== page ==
He wanted a home for his family. As a young man with a wife, two children and one on the way, Chuck Bruner had some big decisions to make. He may have had little money, but he was smart and not afraid to take a chance.
Working nine-hour days six days a week back in 1948, Bruner’s mind wondered while employed at a nearby garage. He complained about not being able to afford a home, but one day in Glendo gave him a glimpse of hope.
Roy Amick enlightened Bruner of his successful venture building a grocery store out of straw bales and suggested Bruner do just that on his own plot of land.
“I said, ‘You’re kidding me,’” Bruner recalled. “He asked me to come down and look at it. It was kind of crude. He hired all his help and didn’t even try to make the walls straight.”
Amick learned the technique from the western sandhills of Nebraska, giving the idea more credibility. Intrigued by the idea, Bruner immediately started thinking about who was going to bale his straw.
He found someone willing to bale the hay west of Douglas near the present-day KOA campground. Excited to get going, he started building his plans for a modest home along Jackson Street.
Not much was going on along Jackson Street at the time.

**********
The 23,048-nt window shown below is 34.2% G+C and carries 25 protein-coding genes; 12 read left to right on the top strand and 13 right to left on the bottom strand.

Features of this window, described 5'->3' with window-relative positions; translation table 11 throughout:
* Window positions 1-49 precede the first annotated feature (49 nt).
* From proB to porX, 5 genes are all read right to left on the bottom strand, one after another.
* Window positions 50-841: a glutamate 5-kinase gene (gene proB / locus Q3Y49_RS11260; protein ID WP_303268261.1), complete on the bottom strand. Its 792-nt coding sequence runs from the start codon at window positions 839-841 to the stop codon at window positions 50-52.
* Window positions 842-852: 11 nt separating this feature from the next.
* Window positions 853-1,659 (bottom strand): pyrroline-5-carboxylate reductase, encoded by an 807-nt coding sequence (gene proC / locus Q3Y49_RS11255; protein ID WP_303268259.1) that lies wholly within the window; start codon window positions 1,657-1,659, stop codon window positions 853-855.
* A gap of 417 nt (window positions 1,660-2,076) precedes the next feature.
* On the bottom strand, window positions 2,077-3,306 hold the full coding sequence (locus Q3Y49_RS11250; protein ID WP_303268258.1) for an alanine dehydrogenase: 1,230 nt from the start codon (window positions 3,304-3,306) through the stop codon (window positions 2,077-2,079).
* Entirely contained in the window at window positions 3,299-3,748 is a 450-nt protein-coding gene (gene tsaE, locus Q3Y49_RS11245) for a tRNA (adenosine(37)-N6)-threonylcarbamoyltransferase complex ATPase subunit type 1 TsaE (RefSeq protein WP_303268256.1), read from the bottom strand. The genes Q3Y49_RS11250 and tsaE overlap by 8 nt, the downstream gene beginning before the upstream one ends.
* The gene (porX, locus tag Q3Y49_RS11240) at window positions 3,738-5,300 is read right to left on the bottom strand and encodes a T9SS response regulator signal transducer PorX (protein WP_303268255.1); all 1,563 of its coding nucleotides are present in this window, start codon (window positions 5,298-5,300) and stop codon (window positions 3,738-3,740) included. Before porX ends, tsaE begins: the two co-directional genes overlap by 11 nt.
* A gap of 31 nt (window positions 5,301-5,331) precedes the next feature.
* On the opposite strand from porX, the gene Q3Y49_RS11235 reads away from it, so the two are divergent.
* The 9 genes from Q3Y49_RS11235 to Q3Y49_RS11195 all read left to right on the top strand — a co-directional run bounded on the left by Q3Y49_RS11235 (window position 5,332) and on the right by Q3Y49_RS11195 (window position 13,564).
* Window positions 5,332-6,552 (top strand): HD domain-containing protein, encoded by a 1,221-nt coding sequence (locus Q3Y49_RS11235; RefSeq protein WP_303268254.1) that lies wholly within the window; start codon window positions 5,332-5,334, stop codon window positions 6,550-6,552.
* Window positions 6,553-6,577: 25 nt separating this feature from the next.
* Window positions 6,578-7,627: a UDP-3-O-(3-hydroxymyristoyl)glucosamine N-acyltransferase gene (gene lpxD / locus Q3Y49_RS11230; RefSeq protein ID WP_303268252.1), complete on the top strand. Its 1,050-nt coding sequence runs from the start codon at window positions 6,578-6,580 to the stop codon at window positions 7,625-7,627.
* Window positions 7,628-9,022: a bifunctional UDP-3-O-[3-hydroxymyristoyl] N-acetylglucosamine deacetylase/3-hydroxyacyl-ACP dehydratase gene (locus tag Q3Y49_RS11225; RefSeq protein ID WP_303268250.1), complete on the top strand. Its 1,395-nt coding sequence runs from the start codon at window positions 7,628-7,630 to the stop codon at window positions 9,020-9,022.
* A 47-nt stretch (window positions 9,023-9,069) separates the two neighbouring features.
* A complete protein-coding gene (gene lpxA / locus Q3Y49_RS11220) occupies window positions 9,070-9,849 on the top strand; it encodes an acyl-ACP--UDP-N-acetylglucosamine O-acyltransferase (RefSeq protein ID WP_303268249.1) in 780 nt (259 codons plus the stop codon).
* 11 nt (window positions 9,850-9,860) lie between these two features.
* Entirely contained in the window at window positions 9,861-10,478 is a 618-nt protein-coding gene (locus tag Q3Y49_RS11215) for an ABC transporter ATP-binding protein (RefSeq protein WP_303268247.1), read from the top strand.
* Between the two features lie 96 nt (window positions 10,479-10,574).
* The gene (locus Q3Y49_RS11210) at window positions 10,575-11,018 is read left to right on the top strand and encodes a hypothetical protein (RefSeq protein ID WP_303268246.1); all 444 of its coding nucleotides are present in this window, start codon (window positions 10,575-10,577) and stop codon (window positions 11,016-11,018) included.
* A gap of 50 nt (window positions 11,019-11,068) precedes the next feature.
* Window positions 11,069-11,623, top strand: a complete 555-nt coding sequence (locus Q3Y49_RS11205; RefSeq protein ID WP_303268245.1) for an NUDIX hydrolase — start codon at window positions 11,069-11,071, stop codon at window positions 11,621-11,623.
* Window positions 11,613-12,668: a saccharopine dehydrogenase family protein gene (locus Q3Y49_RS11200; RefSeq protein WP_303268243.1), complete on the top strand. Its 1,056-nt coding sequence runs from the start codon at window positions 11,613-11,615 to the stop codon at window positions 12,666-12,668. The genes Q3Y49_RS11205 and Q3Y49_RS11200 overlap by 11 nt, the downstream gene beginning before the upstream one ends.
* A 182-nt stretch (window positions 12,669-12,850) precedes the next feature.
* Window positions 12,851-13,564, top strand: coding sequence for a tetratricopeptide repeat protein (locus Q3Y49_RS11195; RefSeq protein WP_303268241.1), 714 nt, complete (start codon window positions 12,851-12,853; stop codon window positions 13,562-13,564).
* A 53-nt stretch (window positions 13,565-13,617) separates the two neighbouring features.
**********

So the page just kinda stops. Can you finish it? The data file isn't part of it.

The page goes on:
“There wasn’t anything between here and the old South Grade School,” Bruner said, looking out his living room window down Hamilton Street. “It was a two-lane road and wasn’t anything north or south, except pasture.”
His day to collect the bales that would soon form the walls of his home eventually arrived, but in the 40s, nothing came easy.
“I had to tie the bales myself,” Bruner said.
He began construction of his new straw home in April of 1949. The layout and plans for what he wanted were solidified, and he began enclosing each bale in cement one hour before work and two hours after his nine-hour shift at the garage.
As the unique home started taking shape, a handful of people around town took notice, driving by regularly to keep an eye on Bruner’s creation.
“They pretty much left me alone,” he said. “(They) thought I was goofy.”
One of those men was Mort Peters, owner of Converse Lumber.
“He’d drive by once a week, he never stopped,” Bruner recalled. “When I got ready to pour the floors, I needed a wheelbarrow. I went to Mort and he said, ‘There is no damn reason to buy a wheelbarrow, I’ll loan you one.’ I’ll never forget ol’ Mort telling me that.”
The engine running the cement mixer came from a gasoline washing machine he had bought while living outside Douglas at the family-owned Bruner Ranch.
“When I moved to town I had electricity, so I replaced the engine and used that gas engine to run the mixer,” he said.
He dug his foundation by hand and poured cement, which partially came from his own sweat by digging sand from along the North Platte River. He made daily trips in the morning and twice at night to shovel sand into his father’s Jeep.
Once the foundation was set, he moved onto the posts he needed throughout the home for support. Even the lumber came on a per-need basis.